War of the Rebellion: Serial 116 Page 0300 PRISONERS OF WAR AND STATE, ETC.

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DOVER, TENN., February 19, 1862.

General GRANT, Commanding U. S. Army, Dover, Tenn.:

The memorial of the undersigned surgeons and assistant surgeons of the respective regiments that have surrendered at this point respectfully suggests that a number of the prisoners who were seriously wounded in the late actions at this place-arms and legs shot off, disabling shots through chest, shoulder and abdomen-will be totally unable for any military duty during life or a long period of years. If permitted to return to their respective homes [they] could be well cared for by their friends and relieve the United States Governmentof the troubleand expense with them.

That for ourselves we would ask to be released, pledging our honor as gentlemen that in the event of surgeons and assistant surgeons of the U. S. Army being taken prisoners by the Confederate forces andheld as such to cause ourselves to be exchanged for them, or report ourselves as prisoners of war at the nearest garrison of the U. S. Army.

Respectfully, &c.,


Surgeon Eighteen Regiment Tennessee Vols., C. S. Army.

[And seventeen others.]


Fort Donelson, February 22, 1862.

Captain J. C. KELTON,

Asst. Adjt. General, Dept. of the Missouri, Saint Loui, Mo.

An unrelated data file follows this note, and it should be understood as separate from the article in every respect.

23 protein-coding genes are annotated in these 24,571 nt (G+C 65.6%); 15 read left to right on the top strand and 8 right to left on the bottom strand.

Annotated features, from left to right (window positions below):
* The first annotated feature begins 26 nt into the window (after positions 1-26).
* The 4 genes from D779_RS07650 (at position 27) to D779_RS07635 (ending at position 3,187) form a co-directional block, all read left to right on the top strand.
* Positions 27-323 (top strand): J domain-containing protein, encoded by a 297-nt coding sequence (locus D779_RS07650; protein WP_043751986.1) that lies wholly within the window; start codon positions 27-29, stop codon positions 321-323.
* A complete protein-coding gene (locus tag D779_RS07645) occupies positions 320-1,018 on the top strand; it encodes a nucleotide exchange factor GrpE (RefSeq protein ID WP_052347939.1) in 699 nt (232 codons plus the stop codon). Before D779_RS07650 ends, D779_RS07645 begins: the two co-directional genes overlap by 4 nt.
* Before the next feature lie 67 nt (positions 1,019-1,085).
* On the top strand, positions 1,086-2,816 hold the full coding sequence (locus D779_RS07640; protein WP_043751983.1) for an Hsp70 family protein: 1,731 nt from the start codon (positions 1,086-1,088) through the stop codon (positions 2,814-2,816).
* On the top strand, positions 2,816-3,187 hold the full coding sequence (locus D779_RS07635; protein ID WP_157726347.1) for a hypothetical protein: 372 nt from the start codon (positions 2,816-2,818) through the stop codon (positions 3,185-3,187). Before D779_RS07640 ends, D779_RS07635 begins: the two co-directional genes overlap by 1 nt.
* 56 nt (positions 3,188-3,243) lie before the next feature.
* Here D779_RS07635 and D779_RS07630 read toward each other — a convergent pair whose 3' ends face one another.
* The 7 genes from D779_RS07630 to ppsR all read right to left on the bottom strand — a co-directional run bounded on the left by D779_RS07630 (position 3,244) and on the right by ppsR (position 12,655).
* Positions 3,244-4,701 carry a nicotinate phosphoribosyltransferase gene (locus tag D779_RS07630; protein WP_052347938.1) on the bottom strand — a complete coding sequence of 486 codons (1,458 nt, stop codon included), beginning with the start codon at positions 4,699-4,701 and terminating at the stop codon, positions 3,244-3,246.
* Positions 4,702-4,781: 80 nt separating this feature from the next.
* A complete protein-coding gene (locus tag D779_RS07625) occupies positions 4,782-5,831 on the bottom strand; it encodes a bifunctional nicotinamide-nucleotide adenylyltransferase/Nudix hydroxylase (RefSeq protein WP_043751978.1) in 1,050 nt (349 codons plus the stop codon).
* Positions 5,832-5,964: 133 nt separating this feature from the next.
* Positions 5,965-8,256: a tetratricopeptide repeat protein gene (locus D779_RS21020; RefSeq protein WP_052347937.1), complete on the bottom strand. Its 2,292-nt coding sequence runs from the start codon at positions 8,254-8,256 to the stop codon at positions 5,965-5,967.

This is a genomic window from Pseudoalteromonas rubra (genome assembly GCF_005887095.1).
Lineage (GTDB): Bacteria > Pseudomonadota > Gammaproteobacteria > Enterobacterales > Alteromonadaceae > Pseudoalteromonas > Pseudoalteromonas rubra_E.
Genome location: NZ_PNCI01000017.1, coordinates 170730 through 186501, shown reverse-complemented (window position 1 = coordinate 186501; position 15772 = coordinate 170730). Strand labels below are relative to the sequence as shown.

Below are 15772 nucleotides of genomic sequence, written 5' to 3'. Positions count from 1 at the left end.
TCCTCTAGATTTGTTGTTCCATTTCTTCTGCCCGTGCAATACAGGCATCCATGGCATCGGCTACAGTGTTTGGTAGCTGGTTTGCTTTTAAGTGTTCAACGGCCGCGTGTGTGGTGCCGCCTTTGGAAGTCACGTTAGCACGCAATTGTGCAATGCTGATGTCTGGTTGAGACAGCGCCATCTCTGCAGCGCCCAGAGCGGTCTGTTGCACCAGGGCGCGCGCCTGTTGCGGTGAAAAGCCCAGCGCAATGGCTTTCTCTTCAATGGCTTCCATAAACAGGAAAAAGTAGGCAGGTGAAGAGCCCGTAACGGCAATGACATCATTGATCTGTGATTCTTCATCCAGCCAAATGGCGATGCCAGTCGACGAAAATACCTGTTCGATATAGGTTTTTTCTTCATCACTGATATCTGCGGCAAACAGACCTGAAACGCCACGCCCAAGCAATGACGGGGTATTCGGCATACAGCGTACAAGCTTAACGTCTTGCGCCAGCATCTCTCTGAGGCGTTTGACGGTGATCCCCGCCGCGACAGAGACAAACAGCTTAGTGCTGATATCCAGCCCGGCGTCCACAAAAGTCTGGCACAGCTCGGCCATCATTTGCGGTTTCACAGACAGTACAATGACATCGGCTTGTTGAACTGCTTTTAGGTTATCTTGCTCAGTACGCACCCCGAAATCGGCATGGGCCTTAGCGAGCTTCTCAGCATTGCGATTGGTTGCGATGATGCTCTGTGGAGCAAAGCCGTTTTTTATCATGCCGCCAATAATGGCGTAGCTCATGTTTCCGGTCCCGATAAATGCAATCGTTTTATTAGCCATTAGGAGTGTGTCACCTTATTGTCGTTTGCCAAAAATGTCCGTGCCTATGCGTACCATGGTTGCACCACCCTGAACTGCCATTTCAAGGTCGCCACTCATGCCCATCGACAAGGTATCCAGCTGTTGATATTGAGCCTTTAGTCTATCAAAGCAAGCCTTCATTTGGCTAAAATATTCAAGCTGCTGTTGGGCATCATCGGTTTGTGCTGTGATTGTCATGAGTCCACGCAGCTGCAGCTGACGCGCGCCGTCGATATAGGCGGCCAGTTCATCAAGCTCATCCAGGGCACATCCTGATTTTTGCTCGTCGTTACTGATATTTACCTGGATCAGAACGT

CAPTAIN: Inclosed I send you report* of Captain E. P. Barrett, of Fiftieth Illinois Volunteers, sent up the Cumberland to return property improperly taken by Captain Moses Klein, of the Thirteenth Missouri Volunteers. Captain Klein has been ordered to reporthimself at headquarters in arrest. On the 19th I ordered a detail of one company of cavalry and three companies of infantry to proceed up the river to apprehend several hundred negroessaid to be on their way to Nashville to work in the fortifications there and who had been employed in like manner at this place; also to get a large quantity of bacon which was said to be on the river above here and belonging to the Confederate Army. Captain Klein was the senior officer of the expedition and had written instructions, which he can show, what to do. I gave him very full verbal instructions what he was not allowed to do. Hewas not to molest private property nor allow his men to insult citizens. Pillaging and burning exas expressly to be avoided. When the captain returned his report showed the capture of two citizens taken from their homes, twenty-five or thirty negroes, mostly old men, women and children, taken from their cabins, and such stores as had been provided for their maintenance. A considerable amount of property also was burned. I immediately ordered the return of such of the property as had not been disposed of by Captain Klein and he to report himself in arrest at headquarters.

Very respectfully, your obedient servant,